Exercises to help your students find inspiration for their work.

In the profile of Lee Martin by Amos Magliocco, “Where the Real World Lies” (Poets & Writers Magazine, page 35), Martin speaks of looking at old family photos, specifically those that feature his father, who lost both of his hands in a tractor accident. Martin says, “I want to tell my father about that moment in the cornfield. ‘Shut off the tractor,’ I want to tell him, but, of course, I can’t.” Look at family photos of your own, choosing one that captures a person to whom you would like to speak. Try drafting a poem or story in which you talk across time, distance, and memory, to communicate with this person.

The profile of Valzhyna Mort (page 29) “You Cannot Tell This to Anybody” by Kevin Nance, discusses Mort’s use of the first-person plural pronoun—the “we”—in her work. She explains to Nance that her use of “we” might be explained by her lack of “courage” to use “I,” or a reflection of her desire to maintain “distance” from her work. She adds, “Maybe [it’s] because I feel that some poems are sort of ‘generational’ poems and things I’m saying in them could have been said by many people of my age.” As an experiment, take one of your own poems written in a first-person-singular voice—the “I”—and rewrite it in the plural “we.” How does this seemingly small maneuver transform the work? Does the meaning of the poem change, and does the work gain or lose impact?

In “Putting Your Poetry In Order,” (page 61), Katrina Vandenberg writes of the difficulty, but importance, of ordering a group of poems for a book. She describes a strategy that she learned from one of her mentors, Pattiann Rogers: “Pattiann had me go through my poems and write a list of the images and themes I noticed in the lower right-hand corner of each manuscript page.” Vandenberg then used these notations in organizing her work. Try this strategy for yourself, marking a set of poems as Vandenberg did and then looking for the connections, repetitions, and echoes that emerge.

Both Katrina Vandenberg (“Putting Your Poetry in Order,” page 61), and Valzhyna Mort (“You Cannot Tell This to Anybody,” page 29), speak of the influence of music on their work. Vandenberg even organizes her essay for the magazine with a series of section headings that are song titles. Take one of your longer works—an essay or story, or a group of poems—and experiment with dividing the piece(s) using musical references. You might use song titles, as Vandenberg did, or musical terms such as these: forte, adagio, staccato, rap, tango, chorus, etc.

In “Saving the Short Story” (page 49) Katherine Hill talks with Maribeth Batcha and Hannah Tinti about their literary magazine, One Story. In the interview, Hill quotes from Tinti’s blog, in which Tinti explains that the creation of the magazine was driven, in part, by the tragedy of 9/11: “It seems kind of silly, and insignificant, and very obviously nerdy, but [starting the magazine], I think, was a hopeful act. A tiny step towards living.” Consider a tragedy you have experienced in your own life, and how it moved you, inspired you, to embark on a new path “towards living.” Record your thoughts in a journal entry or essay, explaining both the event and its impact.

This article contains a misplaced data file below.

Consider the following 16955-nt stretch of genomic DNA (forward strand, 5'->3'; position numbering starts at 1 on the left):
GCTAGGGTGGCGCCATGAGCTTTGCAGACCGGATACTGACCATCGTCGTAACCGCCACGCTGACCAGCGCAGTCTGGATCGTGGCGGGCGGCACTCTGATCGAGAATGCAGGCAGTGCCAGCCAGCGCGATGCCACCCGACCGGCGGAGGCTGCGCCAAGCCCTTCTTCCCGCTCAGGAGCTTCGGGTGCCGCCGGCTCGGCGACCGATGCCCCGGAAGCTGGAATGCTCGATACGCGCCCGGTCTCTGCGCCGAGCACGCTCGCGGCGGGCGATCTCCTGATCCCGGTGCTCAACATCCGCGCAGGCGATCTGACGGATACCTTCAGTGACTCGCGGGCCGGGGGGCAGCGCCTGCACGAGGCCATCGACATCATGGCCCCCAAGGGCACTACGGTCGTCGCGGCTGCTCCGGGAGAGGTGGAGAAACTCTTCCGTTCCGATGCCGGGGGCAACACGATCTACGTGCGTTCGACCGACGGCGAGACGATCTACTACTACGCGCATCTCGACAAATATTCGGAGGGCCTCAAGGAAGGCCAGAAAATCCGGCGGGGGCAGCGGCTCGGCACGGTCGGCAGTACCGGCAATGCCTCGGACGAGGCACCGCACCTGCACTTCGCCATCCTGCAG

Professional Practice

In “Agents & Editors” (page 41), Jofie Ferrari-Adler interviews Nat Sobel, an agent who has worked in the publishing business for almost fifty years. Sobel says that he has found many of the fiction writers he now represents ithrough literary journals. Moreover, when interviewer Jofie Ferrari-Adler asks him which publications he subscribes to, Sobel says, “over a hundred.” Make a list of the five journals or magazines to which you would like to submit work. Need some help in identifying potential publications?—check out “Project Lit Mag” on page 49, which includes profiles on publications and suggestions for submissions.

Project Lit Mag” is this issue’s special section on literary journals. Within that section, on page 50, appears “Five Tips for Submitting Your Work,” a set of guidelines and suggestions for getting your work published. One of the suggestions is to read—and read carefully—a recent issue of a publication to which you’d like to submit and to “look for any particular qualities the stories, essays, or poems share that might also be present in your work.” Pursue that suggestion, getting a hard copy of a publication and reading it cover-to-cover. Write a journal entry or short paper in which you identify at least three connections between the work you observe in the magazine and the work you plan to submit.

In the profile of Valzhyna Mort “You Cannot Tell This to Anybody” (page 29), interviewer Kevin Nance reports on a recent literary event in which Mort and other authors read from one another’s works. The result, according to Nance and the attendees at the event, was that new meanings and understandings emerged from the exchange. Trade your latest work with a writing partner, or a member of your writing class, and ask that the chosen person read your work aloud. Listen closely to how the person interprets your work, and how the nature, theme, or voice of the work is transformed.

Check out the “Grants & Awards” section (page 75). Target three listings for submission and commit them to your calendar, noting deadlines, requirements, and other necessary information.

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